Until an agreement was reached with Canada by which the sister country has taken steps to block violations of our law, it was not unusual for the skipper of a small rowboat to load a few cases at a Canadian river port, take out clearance papers for Cuba or some other foreign land, and then row across to the American side with his cargo. All that has been stopped by the new international agreement. Under the age-old international law, the rum ships in the Atlantic and Pacific could anchor but three miles from shore and in plain sight of the coast sell their cargoes to motorboats and rowboats from land. With a fast motorboat, even in broad daylight, an enterprising smuggler from Long Island and the New Jersey villages could go out and take on a cargo and then race the revenue cutters to shore and unload before the slower government boats could catch up. But the government proceeded to negotiate new treaties extending American jurisdiction against smugglers to an hour’s sailing, or about fifteen miles to sea, enormously increasing the difficulties of the small boats of the smugglers, while the new rum-chasing navy of high-speed boats, armed with one-pound rapid-fire guns, can overhaul them in the fifteen-mile chase, or, if the enemy seems disposed to show his heels, a shot or two is enough to make the most daring come to a halt.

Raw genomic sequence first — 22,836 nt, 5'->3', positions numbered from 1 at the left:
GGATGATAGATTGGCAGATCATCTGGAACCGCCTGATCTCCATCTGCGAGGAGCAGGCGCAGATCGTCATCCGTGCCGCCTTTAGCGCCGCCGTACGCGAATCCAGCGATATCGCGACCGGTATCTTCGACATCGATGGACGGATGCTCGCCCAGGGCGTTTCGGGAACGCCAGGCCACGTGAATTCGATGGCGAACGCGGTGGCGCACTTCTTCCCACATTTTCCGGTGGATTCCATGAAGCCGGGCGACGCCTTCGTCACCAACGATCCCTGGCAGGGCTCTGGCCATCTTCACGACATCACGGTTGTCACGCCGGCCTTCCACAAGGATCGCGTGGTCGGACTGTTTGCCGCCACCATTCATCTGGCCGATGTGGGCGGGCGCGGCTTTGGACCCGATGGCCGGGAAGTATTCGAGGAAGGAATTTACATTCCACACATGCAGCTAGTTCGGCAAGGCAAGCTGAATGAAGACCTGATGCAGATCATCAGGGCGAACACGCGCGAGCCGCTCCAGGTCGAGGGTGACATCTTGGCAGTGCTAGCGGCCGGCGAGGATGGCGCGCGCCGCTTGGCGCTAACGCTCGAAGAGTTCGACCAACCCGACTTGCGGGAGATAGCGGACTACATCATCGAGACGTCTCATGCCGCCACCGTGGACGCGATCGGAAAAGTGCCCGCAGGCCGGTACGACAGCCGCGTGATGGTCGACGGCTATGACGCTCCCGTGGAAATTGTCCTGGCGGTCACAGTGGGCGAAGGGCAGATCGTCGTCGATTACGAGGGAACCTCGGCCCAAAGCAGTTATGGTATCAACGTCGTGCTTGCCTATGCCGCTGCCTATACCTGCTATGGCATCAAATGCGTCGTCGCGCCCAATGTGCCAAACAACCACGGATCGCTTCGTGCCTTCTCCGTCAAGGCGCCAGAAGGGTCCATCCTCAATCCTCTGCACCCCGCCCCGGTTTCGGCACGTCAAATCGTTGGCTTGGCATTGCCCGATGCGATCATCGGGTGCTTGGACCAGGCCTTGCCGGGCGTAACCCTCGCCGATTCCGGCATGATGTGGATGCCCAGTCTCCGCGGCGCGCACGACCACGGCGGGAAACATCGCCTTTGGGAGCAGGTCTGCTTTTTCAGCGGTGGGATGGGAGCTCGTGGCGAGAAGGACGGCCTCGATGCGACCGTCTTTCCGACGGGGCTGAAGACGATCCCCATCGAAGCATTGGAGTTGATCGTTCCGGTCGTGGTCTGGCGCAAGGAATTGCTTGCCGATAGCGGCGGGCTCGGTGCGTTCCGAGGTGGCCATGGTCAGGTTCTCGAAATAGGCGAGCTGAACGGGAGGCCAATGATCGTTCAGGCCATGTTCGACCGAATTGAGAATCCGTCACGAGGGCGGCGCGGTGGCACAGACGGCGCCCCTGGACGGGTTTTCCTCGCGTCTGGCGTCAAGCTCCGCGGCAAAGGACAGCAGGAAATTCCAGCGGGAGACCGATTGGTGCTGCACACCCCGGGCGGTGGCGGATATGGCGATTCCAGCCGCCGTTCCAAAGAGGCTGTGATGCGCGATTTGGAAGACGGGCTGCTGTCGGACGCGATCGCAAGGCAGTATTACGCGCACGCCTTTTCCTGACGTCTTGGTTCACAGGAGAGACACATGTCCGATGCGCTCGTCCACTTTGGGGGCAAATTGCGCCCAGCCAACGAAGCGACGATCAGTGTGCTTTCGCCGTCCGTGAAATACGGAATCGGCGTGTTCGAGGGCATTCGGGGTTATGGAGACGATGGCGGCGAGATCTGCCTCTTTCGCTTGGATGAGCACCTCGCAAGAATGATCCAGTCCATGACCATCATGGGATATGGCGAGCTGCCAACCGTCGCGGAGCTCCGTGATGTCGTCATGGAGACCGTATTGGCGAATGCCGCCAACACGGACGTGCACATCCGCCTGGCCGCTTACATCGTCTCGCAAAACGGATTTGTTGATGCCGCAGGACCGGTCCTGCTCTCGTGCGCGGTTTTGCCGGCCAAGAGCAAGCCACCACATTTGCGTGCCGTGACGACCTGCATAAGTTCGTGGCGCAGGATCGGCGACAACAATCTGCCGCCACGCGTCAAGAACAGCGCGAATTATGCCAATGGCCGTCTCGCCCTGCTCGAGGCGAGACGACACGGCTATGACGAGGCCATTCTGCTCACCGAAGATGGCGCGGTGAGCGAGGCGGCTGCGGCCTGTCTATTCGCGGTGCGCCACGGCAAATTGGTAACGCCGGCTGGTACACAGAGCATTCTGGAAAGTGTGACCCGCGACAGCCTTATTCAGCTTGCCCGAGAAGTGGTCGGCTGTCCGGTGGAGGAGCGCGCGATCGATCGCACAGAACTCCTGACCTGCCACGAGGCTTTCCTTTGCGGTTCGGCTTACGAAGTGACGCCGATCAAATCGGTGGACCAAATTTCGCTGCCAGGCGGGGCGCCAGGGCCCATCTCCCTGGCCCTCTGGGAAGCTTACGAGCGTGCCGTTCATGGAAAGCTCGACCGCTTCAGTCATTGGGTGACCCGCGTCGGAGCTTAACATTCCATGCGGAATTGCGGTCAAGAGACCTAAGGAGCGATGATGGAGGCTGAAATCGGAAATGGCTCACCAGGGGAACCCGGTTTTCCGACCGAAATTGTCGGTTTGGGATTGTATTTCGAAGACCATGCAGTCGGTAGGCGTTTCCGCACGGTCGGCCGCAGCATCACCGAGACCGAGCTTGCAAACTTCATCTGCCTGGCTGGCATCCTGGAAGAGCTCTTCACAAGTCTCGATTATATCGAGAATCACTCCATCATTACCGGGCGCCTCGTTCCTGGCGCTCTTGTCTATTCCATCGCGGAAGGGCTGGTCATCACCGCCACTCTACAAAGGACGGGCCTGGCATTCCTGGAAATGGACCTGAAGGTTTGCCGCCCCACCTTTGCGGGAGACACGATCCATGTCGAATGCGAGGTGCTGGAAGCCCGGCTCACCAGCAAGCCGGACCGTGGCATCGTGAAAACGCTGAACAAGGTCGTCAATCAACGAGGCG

The seagoing defense forces are backed on land by Prohibition forces and the Customs agents, who not only patrol the landing places along the coast but guard the thousands of miles of Canadian and Mexican frontiers. Fantastic tales have been circulated of devices to circumvent the Prohibition forces. Nearly every seaport has its story, usually vague, of a rum-running submarine, while along the Detroit River boatmen tell weird, and probably untrue, tales of liquor being shot across from Canada in torpedoes, or pumped over through a submarine pipe. The fact that motorboats have been used so extensively to ferry the wet cargoes over from the Canadian shore would indicate that both tales are false.
While liquor, foreigners, and drugs continue to hold the center of the stage, both because of the spectacular nature of the smuggling operations and the great profits the smugglers are rumored to have made, Uncle Sam’s border guards are on the lookout for many other things.